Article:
Sunday, August 3, 2008

A Concusion Without Conclusions

Today the 2008 Lambeth Conference officially came to a conclusion—a fact that inevitably raises the question “What has it accomplished?”

I am mindful, once again, of the words of the Archbishop of Canterbury at the beginning of our time together—that we should not expect that this conference would solve the issues facing the Anglican Communion but that it would be reasonable and realistic to hope that our trust in one another would be renewed in such a way that we might be empowered to change in whatever way God intends.

Placing ourselves in the hands of the living God is always a risky thing, of course.

Over these past few weeks the spirit of God has certainly moved among us—sometimes quietly and unseen, sometimes more apparently, sometimes loudly, sometimes with consolation, and sometimes with deep and demanding challenge. We have not resolved all the issues of the Anglican Communion, particularly those focusing on human sexuality. That much is clear and should come as no surprise. But it is also quite evident that people really did come to this conference ready to listen and to speak and with both the will and the heart to learn from one another and to understand. As one bishop observed, “the hardest language to learn is the language of our neighbor.” The result? A deep and respectful attentiveness to our relationships across this Communion that will inevitably serve our common mission in the days ahead.

What has been produced? A paper capturing the conversations of the sixteen “Indaba Groups” (40 bishops per group) that met daily over the past few weeks. That document is available at .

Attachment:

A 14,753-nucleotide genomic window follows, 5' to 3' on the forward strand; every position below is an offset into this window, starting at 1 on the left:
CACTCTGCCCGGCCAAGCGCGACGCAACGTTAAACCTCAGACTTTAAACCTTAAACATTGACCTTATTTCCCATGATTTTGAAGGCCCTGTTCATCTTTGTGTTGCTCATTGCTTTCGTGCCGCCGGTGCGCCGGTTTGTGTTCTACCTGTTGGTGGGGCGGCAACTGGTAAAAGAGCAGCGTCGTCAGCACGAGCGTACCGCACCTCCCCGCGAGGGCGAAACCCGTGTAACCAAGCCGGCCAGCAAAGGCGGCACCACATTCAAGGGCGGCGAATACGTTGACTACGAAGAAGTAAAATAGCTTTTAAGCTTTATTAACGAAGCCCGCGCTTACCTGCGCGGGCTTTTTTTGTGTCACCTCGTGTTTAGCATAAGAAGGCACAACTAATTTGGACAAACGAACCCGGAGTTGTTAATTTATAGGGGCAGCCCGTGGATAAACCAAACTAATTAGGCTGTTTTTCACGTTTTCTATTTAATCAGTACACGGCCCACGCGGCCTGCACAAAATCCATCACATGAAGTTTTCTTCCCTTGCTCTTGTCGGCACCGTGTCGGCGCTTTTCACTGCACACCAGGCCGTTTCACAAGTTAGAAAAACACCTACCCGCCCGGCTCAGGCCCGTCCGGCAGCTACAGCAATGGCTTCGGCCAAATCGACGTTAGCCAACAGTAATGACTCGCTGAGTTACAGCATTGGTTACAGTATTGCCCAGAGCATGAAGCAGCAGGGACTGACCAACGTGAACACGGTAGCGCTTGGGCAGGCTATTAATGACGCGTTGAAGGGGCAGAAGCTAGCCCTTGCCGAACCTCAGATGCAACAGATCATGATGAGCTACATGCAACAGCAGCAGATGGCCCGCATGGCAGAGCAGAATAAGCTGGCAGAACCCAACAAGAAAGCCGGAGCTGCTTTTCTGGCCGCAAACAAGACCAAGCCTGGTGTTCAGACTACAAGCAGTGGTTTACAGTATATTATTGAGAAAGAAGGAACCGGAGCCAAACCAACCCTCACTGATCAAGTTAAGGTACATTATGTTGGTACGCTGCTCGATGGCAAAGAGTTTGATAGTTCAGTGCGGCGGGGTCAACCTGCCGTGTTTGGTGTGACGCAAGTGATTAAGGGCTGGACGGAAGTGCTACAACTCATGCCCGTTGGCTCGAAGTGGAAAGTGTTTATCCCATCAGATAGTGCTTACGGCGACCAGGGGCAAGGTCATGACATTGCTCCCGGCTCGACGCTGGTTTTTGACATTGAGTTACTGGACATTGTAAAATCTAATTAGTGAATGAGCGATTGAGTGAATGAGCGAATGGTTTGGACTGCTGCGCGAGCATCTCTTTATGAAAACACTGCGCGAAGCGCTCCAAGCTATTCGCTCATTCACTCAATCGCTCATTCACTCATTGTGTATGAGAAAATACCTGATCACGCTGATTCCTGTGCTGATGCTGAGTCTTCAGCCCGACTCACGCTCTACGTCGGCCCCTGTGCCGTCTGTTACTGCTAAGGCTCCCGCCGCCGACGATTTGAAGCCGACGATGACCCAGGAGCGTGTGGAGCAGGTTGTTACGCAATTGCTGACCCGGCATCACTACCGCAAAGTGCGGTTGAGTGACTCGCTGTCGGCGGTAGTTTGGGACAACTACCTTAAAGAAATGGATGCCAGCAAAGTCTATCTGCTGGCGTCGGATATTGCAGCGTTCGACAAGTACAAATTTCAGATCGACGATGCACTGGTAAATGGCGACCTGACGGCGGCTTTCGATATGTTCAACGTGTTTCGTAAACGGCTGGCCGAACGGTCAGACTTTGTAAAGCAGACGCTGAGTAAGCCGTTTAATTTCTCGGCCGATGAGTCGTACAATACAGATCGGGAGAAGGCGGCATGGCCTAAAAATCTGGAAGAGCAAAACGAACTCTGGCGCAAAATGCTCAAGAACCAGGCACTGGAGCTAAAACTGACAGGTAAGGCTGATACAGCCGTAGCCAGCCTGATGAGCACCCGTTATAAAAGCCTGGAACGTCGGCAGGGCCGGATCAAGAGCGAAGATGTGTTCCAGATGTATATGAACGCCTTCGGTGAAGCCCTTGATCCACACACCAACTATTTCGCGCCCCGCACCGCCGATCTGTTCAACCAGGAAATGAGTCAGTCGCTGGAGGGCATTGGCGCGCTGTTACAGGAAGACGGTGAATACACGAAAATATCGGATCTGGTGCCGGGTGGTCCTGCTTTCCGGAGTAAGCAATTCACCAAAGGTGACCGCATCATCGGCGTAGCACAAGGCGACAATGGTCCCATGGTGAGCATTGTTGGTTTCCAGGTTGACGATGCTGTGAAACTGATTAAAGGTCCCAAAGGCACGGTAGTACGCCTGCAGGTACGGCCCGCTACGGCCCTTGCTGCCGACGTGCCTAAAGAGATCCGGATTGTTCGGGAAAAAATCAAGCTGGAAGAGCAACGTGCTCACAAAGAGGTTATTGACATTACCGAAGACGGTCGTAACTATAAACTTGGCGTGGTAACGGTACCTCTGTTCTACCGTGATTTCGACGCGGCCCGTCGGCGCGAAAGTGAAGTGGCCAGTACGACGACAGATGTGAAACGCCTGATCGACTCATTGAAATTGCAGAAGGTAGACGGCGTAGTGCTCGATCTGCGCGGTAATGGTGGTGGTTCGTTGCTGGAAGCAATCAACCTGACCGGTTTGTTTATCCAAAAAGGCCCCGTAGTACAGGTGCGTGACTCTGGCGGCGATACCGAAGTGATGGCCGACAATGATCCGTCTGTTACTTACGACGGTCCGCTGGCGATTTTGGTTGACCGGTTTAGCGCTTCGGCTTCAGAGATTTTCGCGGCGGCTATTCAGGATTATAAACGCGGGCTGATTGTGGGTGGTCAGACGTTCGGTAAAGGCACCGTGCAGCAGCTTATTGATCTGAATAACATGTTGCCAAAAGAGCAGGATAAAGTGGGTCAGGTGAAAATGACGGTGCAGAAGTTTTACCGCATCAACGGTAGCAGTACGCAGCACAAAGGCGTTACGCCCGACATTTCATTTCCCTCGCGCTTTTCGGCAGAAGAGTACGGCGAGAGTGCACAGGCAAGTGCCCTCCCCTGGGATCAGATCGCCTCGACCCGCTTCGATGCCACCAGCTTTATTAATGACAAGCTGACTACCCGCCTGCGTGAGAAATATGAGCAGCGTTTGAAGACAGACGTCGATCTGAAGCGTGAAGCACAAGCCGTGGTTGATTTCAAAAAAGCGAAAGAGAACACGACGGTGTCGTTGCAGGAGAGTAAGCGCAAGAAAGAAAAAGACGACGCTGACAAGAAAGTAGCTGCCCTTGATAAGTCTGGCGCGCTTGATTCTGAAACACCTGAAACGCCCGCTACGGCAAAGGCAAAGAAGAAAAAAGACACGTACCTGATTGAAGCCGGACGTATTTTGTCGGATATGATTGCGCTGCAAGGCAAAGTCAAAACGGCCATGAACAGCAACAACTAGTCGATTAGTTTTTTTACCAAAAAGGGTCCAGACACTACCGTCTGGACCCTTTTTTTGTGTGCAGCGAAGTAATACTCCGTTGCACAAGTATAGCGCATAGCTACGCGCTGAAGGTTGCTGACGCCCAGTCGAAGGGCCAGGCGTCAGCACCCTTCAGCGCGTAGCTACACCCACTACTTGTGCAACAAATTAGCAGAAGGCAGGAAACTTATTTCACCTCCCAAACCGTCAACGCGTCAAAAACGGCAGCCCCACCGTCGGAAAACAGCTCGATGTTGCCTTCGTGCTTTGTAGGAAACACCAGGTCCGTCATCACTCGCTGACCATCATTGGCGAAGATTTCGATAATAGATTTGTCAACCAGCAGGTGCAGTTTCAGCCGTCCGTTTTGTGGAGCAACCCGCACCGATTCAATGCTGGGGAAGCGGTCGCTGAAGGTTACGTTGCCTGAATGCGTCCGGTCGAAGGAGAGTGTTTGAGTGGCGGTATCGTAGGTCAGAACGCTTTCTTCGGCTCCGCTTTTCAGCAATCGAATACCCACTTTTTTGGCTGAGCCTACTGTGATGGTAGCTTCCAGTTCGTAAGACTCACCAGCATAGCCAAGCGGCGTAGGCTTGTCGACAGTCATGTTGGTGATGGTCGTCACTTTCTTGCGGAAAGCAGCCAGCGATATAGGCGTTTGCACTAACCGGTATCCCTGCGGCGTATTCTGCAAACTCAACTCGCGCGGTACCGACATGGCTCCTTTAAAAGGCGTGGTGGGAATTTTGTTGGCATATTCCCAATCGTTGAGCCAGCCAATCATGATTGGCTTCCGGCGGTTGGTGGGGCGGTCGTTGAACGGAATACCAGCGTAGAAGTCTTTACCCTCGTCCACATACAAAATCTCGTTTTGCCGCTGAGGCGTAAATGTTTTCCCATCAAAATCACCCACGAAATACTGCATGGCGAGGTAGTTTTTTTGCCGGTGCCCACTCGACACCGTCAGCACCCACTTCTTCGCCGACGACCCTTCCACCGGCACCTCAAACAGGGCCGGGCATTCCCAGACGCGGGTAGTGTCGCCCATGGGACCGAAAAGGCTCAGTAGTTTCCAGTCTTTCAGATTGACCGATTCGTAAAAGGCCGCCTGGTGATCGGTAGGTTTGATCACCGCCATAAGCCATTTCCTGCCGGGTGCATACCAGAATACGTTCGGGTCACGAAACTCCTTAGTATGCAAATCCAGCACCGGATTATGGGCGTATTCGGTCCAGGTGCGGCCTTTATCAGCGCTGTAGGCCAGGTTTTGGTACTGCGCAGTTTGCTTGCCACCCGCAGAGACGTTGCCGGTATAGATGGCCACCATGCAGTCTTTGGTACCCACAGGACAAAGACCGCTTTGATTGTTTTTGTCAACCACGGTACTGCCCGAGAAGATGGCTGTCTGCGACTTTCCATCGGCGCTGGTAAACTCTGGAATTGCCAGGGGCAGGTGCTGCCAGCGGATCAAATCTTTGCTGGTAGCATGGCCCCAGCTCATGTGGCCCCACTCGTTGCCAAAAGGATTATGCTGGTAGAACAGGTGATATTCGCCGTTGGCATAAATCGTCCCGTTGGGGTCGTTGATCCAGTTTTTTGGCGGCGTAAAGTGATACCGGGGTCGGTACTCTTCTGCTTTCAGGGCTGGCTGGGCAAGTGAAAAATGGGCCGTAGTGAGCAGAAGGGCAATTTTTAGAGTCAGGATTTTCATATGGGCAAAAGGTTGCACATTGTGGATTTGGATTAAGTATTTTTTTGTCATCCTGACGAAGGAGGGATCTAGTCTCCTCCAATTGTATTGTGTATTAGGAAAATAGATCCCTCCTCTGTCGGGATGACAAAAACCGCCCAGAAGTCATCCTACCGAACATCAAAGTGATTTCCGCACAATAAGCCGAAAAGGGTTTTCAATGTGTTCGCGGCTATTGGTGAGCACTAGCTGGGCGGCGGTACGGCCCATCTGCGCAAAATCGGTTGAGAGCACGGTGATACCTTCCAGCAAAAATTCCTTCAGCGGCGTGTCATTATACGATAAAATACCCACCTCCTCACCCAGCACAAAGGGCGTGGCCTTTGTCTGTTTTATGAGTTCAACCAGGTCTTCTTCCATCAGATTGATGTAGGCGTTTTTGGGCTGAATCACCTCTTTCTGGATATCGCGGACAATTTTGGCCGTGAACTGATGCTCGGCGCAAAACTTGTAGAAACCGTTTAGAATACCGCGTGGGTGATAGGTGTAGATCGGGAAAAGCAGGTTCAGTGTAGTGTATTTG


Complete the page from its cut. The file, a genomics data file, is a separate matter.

It is important to note that this paper is not intended to be conclusive. Archbishop Roger Herft of Perth who chaired the writing committee said simply that it is intended to be a “snapshot of the encounters that have enriched and changed us.” It is, in other words, descriptive rather than prescriptive. It is not legislation. It has not been voted on. “It is not,” in the words of the Archbishop of Canterbury, “a report of the Lambeth Conference.”

None of which should minimize it’s significance. It is quite simply a faithful record of conversations held among bishops of the Anglican Communion, gathered solemnly in prayer and bible study under the guidance of the Holy Spirit. In that is its weight, and that weight is sufficient.

What will happen? This afternoon Archbishop Rowan William delivered his final presidential address (the full text of which is available at In it he observed that among the gathered bishops “there is no desire to separate.” The widespread commitment of bishops to the unity of the Anglican Communion has been clear throughout the conference. Archbishop Williams went on, however, to raise significant and serious questions about the true nature of Christian unity and what that might mean both theologically and practically if indeed we desire to be something more than “an association of polite friends.” Therein lies the challenge.